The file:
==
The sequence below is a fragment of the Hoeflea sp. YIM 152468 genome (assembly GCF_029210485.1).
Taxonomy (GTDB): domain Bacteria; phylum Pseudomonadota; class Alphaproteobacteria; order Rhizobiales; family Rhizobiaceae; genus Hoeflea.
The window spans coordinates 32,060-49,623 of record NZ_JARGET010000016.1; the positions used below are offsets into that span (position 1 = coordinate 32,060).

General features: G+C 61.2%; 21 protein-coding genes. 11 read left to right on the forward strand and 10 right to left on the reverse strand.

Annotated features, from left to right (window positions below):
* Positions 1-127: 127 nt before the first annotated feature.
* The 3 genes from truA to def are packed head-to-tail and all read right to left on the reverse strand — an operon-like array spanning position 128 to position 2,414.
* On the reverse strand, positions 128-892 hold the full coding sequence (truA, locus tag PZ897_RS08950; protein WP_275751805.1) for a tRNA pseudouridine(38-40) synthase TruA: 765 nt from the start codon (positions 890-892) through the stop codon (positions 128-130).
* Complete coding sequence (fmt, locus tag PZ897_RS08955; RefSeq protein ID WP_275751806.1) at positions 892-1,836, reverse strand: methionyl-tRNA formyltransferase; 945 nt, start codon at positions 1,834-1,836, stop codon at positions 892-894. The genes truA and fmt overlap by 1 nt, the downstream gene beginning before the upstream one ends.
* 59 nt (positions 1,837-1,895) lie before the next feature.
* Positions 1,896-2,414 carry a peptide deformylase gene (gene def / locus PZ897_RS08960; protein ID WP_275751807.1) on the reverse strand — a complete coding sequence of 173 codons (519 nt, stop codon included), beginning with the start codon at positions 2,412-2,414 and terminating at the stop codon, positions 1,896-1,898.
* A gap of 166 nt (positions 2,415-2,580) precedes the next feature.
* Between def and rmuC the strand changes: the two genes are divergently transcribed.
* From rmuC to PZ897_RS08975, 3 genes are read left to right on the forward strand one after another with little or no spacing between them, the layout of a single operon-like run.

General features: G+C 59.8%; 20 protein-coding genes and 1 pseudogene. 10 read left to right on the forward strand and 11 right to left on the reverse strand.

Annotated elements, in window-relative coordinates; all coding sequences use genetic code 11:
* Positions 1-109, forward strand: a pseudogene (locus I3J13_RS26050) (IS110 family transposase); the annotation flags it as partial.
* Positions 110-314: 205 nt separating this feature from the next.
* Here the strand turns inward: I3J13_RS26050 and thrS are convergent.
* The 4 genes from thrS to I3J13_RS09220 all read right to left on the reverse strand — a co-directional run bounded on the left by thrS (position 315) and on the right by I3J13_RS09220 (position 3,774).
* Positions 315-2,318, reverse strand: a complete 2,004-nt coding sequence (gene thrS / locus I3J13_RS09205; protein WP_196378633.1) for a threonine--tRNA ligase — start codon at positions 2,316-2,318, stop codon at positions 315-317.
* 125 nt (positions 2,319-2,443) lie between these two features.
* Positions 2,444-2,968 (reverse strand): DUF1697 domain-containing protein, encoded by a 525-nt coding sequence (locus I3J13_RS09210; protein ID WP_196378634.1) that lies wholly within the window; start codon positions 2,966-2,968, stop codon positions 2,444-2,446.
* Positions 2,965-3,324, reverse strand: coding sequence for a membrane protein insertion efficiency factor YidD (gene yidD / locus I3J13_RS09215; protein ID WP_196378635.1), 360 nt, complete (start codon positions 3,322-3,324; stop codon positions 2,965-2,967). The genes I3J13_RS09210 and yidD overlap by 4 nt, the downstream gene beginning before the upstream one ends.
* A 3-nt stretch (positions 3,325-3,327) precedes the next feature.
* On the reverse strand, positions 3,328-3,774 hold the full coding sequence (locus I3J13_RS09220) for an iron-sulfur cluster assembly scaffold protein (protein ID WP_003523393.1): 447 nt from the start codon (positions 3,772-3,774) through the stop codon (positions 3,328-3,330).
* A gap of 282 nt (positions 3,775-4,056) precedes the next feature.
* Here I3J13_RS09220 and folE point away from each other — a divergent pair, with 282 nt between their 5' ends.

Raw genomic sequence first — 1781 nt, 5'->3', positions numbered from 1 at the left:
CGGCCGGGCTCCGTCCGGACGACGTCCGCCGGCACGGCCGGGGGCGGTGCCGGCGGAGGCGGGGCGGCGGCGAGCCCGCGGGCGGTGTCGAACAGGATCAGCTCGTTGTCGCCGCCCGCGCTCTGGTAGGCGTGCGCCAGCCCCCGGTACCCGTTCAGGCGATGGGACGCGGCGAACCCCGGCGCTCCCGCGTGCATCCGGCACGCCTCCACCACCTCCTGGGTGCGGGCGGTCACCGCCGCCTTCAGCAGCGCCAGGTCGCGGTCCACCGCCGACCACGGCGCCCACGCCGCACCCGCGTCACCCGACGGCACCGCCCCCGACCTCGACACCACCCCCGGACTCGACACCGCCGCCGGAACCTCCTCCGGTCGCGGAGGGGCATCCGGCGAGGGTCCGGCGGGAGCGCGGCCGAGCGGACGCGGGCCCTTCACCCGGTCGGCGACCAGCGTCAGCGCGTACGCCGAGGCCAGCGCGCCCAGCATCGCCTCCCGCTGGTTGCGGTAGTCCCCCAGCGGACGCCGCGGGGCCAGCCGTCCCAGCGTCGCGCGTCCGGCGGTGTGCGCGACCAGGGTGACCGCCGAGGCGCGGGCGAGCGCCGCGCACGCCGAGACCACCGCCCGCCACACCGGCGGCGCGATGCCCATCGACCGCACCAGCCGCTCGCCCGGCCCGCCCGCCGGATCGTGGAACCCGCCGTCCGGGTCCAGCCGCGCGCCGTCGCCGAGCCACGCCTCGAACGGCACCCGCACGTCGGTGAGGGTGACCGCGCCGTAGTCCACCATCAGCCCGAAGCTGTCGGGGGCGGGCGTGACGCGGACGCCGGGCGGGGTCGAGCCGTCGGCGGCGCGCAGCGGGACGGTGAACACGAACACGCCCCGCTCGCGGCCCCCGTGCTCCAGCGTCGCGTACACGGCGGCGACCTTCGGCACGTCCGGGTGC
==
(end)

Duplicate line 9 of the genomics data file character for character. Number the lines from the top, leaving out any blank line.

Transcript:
* Complete coding sequence (fmt, locus tag PZ897_RS08955; RefSeq protein ID WP_275751806.1) at positions 892-1,836, reverse strand: methionyl-tRNA formyltransferase; 945 nt, start codon at positions 1,834-1,836, stop codon at positions 892-894. The genes truA and fmt overlap by 1 nt, the downstream gene beginning before the upstream one ends.